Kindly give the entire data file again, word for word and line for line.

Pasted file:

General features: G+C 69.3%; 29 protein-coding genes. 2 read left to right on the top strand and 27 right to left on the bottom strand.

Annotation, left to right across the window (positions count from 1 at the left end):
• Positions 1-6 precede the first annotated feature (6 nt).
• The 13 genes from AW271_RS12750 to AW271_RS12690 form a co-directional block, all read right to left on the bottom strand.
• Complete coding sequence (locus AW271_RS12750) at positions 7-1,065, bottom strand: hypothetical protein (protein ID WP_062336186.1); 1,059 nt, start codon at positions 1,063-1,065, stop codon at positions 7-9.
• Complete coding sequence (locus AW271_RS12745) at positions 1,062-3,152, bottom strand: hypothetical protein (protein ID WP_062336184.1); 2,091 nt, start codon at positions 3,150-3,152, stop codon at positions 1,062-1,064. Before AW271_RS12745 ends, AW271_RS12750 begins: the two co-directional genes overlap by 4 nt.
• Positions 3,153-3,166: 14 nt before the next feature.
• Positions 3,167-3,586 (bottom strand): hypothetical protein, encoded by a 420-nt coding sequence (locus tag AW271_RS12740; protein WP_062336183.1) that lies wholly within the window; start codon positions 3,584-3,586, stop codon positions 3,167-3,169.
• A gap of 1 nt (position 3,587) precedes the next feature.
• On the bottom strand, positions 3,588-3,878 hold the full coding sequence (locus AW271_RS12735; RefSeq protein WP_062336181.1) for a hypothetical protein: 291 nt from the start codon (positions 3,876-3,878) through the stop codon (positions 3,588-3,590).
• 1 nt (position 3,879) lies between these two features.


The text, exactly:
General features: G+C 69.3%; 29 protein-coding genes. 2 read left to right on the top strand and 27 right to left on the bottom strand.

Annotation, left to right across the window (positions count from 1 at the left end):
• Positions 1-6 precede the first annotated feature (6 nt).
• The 13 genes from AW271_RS12750 to AW271_RS12690 form a co-directional block, all read right to left on the bottom strand.
• Complete coding sequence (locus AW271_RS12750) at positions 7-1,065, bottom strand: hypothetical protein (protein ID WP_062336186.1); 1,059 nt, start codon at positions 1,063-1,065, stop codon at positions 7-9.
• Complete coding sequence (locus AW271_RS12745) at positions 1,062-3,152, bottom strand: hypothetical protein (protein ID WP_062336184.1); 2,091 nt, start codon at positions 3,150-3,152, stop codon at positions 1,062-1,064. Before AW271_RS12745 ends, AW271_RS12750 begins: the two co-directional genes overlap by 4 nt.
• Positions 3,153-3,166: 14 nt before the next feature.
• Positions 3,167-3,586 (bottom strand): hypothetical protein, encoded by a 420-nt coding sequence (locus tag AW271_RS12740; protein WP_062336183.1) that lies wholly within the window; start codon positions 3,584-3,586, stop codon positions 3,167-3,169.
• A gap of 1 nt (position 3,587) precedes the next feature.
• On the bottom strand, positions 3,588-3,878 hold the full coding sequence (locus AW271_RS12735; RefSeq protein WP_062336181.1) for a hypothetical protein: 291 nt from the start codon (positions 3,876-3,878) through the stop codon (positions 3,588-3,590).
• 1 nt (position 3,879) lies between these two features.